I have a 2 node hadoop cluster.

I ran this command on the master:

$ssh-copy-id -i /home/hadoop/.ssh/id_rsa.pub [email protected]

How can I undo this? I would actually like to reassign the key. is the slave.

2 Answers 2


Identify the public key that you copied when you ran ssh-copy-id:

cat ~/.ssh/id_rsa.pub

SSH to the server you copied the key to:

ssh [email protected]

Edit the file ~hadoop/.ssh/authorized_keys on using your preferred editor, and delete the line containing your key.

  • 2
    Is there a way to do it more automatic why? Like ssh-rm-id [email protected]
    – S.R
    Apr 18, 2018 at 10:22
  • 1
    @S.R I'm not aware of a single command that automates this. In theory, you could "automate" it yourself with a little one-liner using ssh to run a sed command (or similar) to edit ~/.ssh/authorized_keys and remove the line. See superuser.com/questions/429954/… Apr 18, 2018 at 10:32

If you have done a ssh-copy-id like:

ssh-copy-id -i $remote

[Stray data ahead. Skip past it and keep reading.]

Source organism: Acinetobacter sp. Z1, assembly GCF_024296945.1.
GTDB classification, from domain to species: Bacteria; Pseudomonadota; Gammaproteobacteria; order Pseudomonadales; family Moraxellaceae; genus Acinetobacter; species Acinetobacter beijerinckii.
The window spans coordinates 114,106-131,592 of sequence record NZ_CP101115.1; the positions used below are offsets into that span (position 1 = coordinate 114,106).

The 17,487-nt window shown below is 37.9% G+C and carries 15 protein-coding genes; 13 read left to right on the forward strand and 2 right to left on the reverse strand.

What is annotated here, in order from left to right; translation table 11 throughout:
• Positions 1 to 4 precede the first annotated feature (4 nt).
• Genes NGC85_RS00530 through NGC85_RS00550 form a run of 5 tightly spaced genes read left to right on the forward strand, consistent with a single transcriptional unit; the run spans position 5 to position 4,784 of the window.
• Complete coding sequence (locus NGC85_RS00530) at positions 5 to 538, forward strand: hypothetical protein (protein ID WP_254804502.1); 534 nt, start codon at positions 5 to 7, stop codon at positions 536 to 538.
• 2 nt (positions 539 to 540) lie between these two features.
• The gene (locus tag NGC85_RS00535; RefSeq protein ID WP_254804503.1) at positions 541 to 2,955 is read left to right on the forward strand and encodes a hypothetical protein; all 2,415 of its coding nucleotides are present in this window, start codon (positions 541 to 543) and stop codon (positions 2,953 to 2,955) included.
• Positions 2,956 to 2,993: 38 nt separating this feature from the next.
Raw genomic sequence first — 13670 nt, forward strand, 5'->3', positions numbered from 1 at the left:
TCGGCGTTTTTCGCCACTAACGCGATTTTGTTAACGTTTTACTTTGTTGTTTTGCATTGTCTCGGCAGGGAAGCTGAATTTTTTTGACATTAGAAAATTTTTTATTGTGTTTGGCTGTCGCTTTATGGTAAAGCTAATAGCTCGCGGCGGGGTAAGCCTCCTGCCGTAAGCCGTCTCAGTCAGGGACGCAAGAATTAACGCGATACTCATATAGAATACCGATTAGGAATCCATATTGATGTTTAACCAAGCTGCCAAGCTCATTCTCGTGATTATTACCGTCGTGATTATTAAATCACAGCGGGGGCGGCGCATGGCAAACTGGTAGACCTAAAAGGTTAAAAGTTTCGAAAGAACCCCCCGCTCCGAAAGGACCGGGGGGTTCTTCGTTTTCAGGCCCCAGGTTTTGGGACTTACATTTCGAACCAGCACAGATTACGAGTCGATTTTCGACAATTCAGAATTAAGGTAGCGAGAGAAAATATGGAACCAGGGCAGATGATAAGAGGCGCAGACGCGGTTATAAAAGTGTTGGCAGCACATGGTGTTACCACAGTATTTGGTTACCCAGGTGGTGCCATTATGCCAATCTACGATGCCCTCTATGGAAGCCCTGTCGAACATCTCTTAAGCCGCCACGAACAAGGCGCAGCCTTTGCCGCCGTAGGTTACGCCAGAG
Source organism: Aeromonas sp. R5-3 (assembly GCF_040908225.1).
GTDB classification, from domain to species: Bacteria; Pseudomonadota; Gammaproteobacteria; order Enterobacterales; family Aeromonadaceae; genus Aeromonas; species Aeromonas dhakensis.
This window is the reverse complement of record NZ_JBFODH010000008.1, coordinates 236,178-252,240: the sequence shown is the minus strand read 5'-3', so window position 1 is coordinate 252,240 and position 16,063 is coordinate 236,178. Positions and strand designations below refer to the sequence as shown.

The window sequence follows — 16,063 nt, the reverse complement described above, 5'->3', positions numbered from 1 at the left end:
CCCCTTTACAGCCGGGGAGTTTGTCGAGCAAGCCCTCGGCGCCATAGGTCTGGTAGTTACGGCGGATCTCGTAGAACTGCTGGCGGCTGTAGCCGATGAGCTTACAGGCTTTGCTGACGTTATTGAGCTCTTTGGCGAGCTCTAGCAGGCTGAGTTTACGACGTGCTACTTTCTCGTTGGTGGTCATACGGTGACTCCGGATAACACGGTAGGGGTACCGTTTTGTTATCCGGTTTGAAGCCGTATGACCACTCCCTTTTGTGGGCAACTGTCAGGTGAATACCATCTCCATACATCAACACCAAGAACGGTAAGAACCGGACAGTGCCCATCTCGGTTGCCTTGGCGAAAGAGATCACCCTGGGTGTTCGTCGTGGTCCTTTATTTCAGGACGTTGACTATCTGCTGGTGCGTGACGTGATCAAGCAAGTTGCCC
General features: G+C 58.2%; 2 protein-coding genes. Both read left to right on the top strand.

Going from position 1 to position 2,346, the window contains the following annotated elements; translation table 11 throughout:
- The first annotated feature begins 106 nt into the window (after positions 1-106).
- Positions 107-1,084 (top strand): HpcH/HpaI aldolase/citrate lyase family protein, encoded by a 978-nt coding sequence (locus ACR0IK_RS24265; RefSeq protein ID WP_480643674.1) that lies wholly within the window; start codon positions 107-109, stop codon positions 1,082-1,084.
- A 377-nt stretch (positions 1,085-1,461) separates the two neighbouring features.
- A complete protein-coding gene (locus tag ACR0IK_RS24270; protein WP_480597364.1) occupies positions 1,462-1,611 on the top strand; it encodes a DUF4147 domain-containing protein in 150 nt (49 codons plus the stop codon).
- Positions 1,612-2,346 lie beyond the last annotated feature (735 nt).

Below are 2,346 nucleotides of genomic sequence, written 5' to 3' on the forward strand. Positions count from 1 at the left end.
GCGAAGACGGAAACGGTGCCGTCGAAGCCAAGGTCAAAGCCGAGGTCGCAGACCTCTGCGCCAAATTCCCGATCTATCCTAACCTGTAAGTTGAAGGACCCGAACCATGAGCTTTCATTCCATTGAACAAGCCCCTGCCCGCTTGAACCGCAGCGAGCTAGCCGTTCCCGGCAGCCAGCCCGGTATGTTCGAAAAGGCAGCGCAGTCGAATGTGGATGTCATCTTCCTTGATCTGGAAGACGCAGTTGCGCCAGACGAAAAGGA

So you can access this remote machine without using a password:

ssh $remote

To undo it programmatically, you can script something like:

idssh=$(awk '{print $2}' ~/.ssh/id_rsa.pub)
ssh $remote "sed -i '\#$idssh#d' .ssh/authorized_keys"

I use it in scripts I need to scp several files, so I ask only once for password.

  • 1
    This might be a bit dangerous: you are grepping for the comment field of the key. It is an arbitrary string without any meaning and may be contained more than once. I'd grep either for the long AAA....== string (the actual key) or for the complete line from id_rsa.pub. But +1 for showing how to automate the removal of a key.
    – PerlDuck
    Jun 21, 2018 at 9:57
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    @PerlDuck you are right. It is much better to use the key ($2) itself than the third field. Thank you.
    – Javi M.
    Jun 23, 2018 at 9:46
  • @Javi M. I encountered another issue. The forward slash used by default as the delimiter in sed was in my public key. As a result, I found it best to use a semicolon as the sed delimiter since it appears unlikely to show up in public key. To do this, it was necessary to first escape the character. I ended up with something like this: ssh $remote "sed -i '\;$idssh;{d}' .ssh/authorized_keys"
    – ccalvert
    Oct 29, 2019 at 22:11
  • Here is some information on which characters can end up in a public key.
    – ccalvert
    Oct 29, 2019 at 22:20
  • Thanks @ccalvert. Based on your suggested comment I have approved chris-maes edition
    – Javi M.
    Jan 21, 2020 at 11:12

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